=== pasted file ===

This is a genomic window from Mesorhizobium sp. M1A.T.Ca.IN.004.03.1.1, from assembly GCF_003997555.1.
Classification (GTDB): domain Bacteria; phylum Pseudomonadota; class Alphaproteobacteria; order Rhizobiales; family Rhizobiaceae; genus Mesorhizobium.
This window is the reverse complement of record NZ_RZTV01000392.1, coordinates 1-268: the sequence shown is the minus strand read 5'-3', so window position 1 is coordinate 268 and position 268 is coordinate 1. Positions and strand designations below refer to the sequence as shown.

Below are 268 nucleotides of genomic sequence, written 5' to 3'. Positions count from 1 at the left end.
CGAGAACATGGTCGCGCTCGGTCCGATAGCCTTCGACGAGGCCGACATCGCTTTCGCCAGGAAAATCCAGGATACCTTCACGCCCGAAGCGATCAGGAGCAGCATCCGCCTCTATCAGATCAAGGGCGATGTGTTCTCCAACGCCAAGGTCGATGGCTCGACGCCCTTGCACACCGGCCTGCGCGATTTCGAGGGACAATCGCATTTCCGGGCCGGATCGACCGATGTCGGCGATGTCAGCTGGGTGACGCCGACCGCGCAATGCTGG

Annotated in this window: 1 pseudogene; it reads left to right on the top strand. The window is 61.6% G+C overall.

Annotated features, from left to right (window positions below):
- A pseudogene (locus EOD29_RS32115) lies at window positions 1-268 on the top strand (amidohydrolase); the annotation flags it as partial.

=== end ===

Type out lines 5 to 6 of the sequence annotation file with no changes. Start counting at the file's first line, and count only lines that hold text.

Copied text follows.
CGAGAACATGGTCGCGCTCGGTCCGATAGCCTTCGACGAGGCCGACATCGCTTTCGCCAGGAAAATCCAGGATACCTTCACGCCCGAAGCGATCAGGAGCAGCATCCGCCTCTATCAGATCAAGGGCGATGTGTTCTCCAACGCCAAGGTCGATGGCTCGACGCCCTTGCACACCGGCCTGCGCGATTTCGAGGGACAATCGCATTTCCGGGCCGGATCGACCGATGTCGGCGATGTCAGCTGGGTGACGCCGACCGCGCAATGCTGG

Annotated in this window: 1 pseudogene; it reads left to right on the top strand. The window is 61.6% G+C overall.